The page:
It was legends that drew an expedition from Georgia’s Sokhumi University and the German Archaeological Institute to Tabakoni Mountain in the village of Didinedzi.
For generations, Tabakoni Mountain has been described as a gathering place for witches, evil spirits, and gremlins. The archaeologists wanted to know what truth lay behind the myths.
While no evidence of paranormal involvement could be found, the Georgian and German team did find that a 40 to 45-century-old Colchian settlement once stood upon the mountain.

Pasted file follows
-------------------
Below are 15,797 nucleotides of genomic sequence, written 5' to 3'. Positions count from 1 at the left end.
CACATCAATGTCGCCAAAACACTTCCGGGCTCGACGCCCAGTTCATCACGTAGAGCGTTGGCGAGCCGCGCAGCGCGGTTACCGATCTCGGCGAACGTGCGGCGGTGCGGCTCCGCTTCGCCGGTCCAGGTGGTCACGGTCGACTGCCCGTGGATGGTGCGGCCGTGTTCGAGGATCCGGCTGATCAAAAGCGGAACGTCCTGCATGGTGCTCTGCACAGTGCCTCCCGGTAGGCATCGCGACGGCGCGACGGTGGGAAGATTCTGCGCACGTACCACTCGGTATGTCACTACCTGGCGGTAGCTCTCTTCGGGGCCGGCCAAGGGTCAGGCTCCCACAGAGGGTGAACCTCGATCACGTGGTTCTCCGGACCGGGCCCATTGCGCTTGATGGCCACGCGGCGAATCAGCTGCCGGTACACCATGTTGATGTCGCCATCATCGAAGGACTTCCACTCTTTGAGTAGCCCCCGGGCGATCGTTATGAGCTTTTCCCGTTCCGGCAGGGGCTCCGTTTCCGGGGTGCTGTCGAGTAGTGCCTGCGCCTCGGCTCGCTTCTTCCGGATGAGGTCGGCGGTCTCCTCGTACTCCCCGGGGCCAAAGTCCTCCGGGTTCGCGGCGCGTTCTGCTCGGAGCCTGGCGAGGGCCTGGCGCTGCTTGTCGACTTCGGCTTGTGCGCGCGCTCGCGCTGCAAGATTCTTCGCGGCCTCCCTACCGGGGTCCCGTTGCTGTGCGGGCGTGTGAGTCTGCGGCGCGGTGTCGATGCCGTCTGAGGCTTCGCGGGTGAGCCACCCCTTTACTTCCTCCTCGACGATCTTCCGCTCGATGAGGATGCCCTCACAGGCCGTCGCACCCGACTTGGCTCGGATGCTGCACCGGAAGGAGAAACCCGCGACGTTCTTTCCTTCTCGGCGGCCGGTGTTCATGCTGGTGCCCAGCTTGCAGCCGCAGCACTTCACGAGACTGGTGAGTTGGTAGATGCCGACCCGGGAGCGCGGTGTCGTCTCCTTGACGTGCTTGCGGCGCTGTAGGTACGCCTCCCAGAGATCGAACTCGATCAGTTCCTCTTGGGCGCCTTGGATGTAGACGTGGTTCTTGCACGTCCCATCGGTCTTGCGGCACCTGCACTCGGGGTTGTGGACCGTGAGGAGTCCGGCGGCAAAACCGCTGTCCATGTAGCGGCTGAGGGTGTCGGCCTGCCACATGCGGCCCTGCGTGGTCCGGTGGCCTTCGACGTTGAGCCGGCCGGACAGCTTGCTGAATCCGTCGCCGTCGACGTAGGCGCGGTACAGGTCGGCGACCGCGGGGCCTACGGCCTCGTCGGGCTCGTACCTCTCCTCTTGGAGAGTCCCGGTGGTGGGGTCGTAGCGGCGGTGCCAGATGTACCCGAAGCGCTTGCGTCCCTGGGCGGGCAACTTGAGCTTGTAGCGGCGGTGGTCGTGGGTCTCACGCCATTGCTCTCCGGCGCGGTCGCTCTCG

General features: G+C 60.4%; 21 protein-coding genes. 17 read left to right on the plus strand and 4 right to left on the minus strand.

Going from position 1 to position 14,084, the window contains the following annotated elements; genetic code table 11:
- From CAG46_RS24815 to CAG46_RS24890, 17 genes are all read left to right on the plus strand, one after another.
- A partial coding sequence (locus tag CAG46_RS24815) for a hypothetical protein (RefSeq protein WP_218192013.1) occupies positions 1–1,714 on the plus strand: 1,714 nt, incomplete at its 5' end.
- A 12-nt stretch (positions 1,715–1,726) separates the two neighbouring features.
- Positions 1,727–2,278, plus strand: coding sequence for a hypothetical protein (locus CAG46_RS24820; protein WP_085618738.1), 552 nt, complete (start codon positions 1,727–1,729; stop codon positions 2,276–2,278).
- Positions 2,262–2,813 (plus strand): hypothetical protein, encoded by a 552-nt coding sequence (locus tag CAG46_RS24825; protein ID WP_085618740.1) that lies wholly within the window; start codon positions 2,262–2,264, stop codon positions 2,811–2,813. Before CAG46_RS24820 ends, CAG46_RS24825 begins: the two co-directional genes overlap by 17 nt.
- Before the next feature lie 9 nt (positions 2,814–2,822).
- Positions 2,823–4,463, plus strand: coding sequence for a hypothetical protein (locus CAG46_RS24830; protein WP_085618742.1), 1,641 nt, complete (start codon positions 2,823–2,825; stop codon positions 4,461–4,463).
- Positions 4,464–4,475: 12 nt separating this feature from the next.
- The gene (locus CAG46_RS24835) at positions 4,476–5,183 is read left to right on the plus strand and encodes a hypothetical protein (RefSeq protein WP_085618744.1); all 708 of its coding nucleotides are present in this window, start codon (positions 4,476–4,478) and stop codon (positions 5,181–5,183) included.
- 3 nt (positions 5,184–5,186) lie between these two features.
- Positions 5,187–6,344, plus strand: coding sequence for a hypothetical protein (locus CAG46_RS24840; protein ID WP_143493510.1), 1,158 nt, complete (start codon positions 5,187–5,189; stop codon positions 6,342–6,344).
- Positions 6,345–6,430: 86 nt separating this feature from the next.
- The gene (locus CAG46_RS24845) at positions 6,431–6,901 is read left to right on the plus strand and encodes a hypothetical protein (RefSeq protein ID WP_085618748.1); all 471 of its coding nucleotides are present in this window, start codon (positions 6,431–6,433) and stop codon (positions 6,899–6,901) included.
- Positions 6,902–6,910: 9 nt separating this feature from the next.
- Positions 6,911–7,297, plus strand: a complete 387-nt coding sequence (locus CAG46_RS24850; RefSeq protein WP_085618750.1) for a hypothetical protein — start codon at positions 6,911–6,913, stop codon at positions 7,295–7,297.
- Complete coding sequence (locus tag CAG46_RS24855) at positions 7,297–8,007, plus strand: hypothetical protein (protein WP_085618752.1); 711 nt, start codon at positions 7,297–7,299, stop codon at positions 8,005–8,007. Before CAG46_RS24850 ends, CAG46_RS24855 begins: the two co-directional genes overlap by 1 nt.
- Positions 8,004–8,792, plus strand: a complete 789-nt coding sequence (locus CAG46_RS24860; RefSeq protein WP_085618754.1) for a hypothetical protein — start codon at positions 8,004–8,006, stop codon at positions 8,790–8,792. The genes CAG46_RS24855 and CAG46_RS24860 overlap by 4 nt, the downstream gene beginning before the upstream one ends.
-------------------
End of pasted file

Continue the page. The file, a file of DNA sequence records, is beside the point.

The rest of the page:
Evidence of wooden buildings and canals has led researchers to believe that the settlement was surrounded by a canal which connected it to a number of satellite settlements. Later, the ancient Colchians used these canals to go farther afield, constructing wooden boats to allow them to reach the Rioni River.
Known to locals as Tabakonis Dikhagudzuba (“land hanging on a hill”) and often referred to as the Ancient Colchian Venice, these ruins are a fascinating glimpse into Georgia’s ancient past.